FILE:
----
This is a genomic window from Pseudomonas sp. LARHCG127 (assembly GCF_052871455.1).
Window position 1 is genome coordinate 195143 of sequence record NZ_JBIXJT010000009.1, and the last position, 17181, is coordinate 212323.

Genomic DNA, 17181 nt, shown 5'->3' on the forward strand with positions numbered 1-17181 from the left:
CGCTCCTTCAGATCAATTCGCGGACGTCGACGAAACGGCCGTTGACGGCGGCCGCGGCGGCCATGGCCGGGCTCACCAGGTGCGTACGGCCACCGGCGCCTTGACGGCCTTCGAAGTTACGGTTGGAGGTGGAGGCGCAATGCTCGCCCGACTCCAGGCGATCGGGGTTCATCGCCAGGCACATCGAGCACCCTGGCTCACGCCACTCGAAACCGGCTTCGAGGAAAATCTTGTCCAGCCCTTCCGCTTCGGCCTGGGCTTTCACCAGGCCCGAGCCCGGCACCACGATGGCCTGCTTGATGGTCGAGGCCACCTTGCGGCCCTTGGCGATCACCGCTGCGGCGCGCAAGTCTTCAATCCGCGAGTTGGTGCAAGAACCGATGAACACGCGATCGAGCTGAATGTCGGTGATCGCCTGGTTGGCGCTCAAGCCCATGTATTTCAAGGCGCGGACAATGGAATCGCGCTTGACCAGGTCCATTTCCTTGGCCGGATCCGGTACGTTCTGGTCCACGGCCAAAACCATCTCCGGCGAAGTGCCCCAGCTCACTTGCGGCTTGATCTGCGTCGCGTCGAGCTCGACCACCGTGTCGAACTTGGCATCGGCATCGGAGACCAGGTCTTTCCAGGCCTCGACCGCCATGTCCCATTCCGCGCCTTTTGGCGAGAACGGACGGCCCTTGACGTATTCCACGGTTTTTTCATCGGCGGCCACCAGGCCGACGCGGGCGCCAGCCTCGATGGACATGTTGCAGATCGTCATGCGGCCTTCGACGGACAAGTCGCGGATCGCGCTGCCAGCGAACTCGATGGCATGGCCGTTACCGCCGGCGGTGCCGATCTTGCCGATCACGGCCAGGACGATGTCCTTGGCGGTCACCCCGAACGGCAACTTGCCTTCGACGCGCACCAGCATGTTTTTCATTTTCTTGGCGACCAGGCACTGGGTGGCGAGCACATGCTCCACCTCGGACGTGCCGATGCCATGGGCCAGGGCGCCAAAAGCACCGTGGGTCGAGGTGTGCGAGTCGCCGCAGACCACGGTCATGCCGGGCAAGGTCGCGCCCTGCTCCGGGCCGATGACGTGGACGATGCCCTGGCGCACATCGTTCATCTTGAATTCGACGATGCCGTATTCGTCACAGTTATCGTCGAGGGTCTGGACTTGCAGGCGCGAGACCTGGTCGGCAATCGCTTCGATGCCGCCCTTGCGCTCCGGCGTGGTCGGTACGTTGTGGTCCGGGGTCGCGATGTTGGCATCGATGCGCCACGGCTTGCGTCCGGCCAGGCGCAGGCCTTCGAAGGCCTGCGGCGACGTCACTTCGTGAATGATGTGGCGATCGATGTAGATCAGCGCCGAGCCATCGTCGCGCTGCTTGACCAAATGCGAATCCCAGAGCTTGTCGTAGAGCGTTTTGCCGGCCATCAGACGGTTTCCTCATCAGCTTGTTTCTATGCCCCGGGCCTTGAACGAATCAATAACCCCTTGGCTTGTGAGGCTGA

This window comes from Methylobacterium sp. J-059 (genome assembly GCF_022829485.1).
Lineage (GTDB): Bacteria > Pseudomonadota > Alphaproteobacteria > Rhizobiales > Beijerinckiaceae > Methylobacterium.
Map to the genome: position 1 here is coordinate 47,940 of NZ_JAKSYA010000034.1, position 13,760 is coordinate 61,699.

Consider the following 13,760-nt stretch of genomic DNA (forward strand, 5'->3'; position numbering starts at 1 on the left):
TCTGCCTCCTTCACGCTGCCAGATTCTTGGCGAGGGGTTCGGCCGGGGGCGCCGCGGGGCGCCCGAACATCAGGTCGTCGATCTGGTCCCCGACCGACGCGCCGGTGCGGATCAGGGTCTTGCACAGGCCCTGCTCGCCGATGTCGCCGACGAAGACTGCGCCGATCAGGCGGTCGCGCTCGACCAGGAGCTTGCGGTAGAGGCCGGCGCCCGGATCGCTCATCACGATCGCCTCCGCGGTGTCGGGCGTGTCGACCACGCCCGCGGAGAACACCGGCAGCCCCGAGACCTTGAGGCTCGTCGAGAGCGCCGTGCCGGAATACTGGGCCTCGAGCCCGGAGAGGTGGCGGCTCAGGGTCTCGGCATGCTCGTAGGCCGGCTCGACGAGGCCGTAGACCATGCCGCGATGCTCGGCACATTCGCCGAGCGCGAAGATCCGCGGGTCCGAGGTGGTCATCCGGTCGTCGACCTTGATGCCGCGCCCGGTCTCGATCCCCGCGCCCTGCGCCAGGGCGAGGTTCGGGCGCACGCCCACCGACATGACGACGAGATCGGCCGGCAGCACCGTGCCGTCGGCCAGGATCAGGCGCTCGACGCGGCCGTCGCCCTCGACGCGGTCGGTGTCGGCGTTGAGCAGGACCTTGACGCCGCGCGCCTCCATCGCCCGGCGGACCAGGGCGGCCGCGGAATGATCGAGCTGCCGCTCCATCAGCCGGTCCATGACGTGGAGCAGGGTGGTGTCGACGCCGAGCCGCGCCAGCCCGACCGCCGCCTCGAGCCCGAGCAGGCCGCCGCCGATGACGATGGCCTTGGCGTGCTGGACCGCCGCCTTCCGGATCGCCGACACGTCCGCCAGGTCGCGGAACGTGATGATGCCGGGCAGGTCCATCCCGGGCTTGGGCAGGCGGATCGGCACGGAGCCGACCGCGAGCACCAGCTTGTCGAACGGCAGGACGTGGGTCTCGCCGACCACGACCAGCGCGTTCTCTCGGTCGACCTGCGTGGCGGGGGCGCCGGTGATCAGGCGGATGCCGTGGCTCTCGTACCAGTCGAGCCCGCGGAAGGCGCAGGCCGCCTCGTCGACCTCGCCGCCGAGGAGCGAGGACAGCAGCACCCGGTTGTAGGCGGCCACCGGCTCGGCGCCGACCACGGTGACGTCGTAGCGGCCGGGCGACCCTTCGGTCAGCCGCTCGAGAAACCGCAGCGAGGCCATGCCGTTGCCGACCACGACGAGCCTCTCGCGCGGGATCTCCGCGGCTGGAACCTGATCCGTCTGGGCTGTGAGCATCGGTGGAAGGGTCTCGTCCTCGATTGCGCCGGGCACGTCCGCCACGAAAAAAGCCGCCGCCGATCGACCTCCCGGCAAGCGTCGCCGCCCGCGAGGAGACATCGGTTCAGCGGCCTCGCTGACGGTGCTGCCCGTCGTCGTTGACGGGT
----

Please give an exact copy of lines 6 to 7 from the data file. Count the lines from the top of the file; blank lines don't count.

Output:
Lineage (GTDB): Bacteria > Pseudomonadota > Alphaproteobacteria > Rhizobiales > Beijerinckiaceae > Methylobacterium.
Map to the genome: position 1 here is coordinate 47,940 of NZ_JAKSYA010000034.1, position 13,760 is coordinate 61,699.